Microenvironments are microscopic tissue domains composed of diverse cell types, extracellular matrix, and extracellular biochemicals that together are responsible for the emergent physiological functions of tissues (1, 2). Concerted efforts are being devoted to the classification and analysis of microenvironments of macrophages, cells that derive from myeloid lineage white blood cells and exhibit extreme levels of phenotypic and functional heterogeneity (3, 4). Macrophages play important roles in host defense by eliminating dead cells, debris, and pathogens by phagocytosis; modulating inflammatory responses by secreting cytokines, enzymes, and other factors; and triggering adaptive immunity by presenting antigens to lymphocytes (5). In some tissues, macrophages make up a major fraction of total cells and play a central role in development, homeostasis, wound repair, and disease progression (6, 7). Macrophage dysfunction is now recognized to elicit a wide range of pathologies, including osteoarthritis, chronic inflammatory bowel disorders, and obesity-driven metabolic disorder (8).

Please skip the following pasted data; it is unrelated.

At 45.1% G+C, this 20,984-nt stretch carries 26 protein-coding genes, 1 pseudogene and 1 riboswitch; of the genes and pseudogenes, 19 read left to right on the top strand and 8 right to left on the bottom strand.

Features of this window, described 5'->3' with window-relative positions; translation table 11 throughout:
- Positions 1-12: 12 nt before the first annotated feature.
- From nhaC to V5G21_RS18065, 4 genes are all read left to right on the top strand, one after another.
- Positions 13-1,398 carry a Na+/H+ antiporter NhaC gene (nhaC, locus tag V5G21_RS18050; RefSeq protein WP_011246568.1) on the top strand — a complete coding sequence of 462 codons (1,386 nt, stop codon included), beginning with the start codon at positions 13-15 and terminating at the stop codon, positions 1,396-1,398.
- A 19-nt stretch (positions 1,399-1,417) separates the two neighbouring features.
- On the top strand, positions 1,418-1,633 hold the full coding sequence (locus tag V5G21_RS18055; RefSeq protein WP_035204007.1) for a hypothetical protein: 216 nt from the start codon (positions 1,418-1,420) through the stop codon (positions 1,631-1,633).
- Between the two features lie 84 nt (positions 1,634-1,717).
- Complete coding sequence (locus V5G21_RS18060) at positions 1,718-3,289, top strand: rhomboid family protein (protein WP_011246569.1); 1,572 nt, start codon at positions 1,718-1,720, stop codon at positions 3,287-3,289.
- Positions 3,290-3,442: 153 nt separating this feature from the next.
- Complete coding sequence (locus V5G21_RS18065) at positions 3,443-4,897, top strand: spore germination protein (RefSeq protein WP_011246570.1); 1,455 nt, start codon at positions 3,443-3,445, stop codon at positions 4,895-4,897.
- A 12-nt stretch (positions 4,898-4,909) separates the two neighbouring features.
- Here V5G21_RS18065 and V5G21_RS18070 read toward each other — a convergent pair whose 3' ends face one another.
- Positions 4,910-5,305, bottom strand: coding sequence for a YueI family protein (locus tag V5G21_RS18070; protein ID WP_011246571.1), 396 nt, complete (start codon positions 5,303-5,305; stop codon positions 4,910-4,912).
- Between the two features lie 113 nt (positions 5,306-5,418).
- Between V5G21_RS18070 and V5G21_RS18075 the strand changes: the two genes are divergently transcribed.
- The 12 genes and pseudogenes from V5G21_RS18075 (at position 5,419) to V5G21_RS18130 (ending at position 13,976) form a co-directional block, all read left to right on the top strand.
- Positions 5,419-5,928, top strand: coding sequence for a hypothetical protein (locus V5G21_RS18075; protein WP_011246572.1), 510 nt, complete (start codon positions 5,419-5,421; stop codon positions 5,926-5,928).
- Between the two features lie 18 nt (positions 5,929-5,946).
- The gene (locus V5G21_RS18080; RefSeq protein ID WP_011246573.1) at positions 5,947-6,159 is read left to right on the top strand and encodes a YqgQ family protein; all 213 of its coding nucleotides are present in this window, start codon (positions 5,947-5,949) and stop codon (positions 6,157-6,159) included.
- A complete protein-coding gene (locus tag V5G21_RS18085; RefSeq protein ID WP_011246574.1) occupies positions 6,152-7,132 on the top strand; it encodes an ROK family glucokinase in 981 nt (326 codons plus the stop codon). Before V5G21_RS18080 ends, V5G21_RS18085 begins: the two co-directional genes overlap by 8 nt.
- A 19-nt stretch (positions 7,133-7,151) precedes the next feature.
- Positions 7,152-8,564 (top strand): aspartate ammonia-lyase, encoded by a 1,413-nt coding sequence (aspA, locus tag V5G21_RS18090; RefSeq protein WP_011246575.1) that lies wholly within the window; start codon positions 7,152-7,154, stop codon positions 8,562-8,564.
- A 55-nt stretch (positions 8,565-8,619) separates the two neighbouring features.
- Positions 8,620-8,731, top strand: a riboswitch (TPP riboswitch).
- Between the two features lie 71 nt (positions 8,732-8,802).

A macrophage microenvironment of high clinical and biological importance is the crown-like structure (CLS) in adipose tissue, in which macrophages encircle dead or dying adipocytes (9). It is believed that CLS microenvironments are necessary for the extreme capacity of adipose tissue for growth and pruning, an unusual feature for adult tissues that allows dynamic adaptation to changes in host energy consumption and dense energy storage (10). A high number of CLSs measured by two-dimensional (2D) imaging of tissue biopsies is associated with worse outcomes of obesity and related metabolic disorders for CLSs in visceral adipose tissue (VAT) (9, 11). In several studies, CLS presence in human adipose tissue has been found to correlate with hyperinsulinemia, insulin resistance, and vascular dysfunction, sometimes with stronger correlation than clinical obesity parameters such as body mass index or waist circumference (12, 13). Similarly, high CLS numbers in adipose tissues of the breast and prostate are associated with worse clinical outcomes of breast and prostate cancers, respectively (14). Because macrophage biology in VAT is typically evaluated by analytical methods that disrupt tissue (e.g., flow cytometry and single-cell sequencing), there is a knowledge gap regarding how CLS structures are organized and function in their native tissue locations, features that may further contribute to histological scoring for prediction of metabolic or other physiological conditions.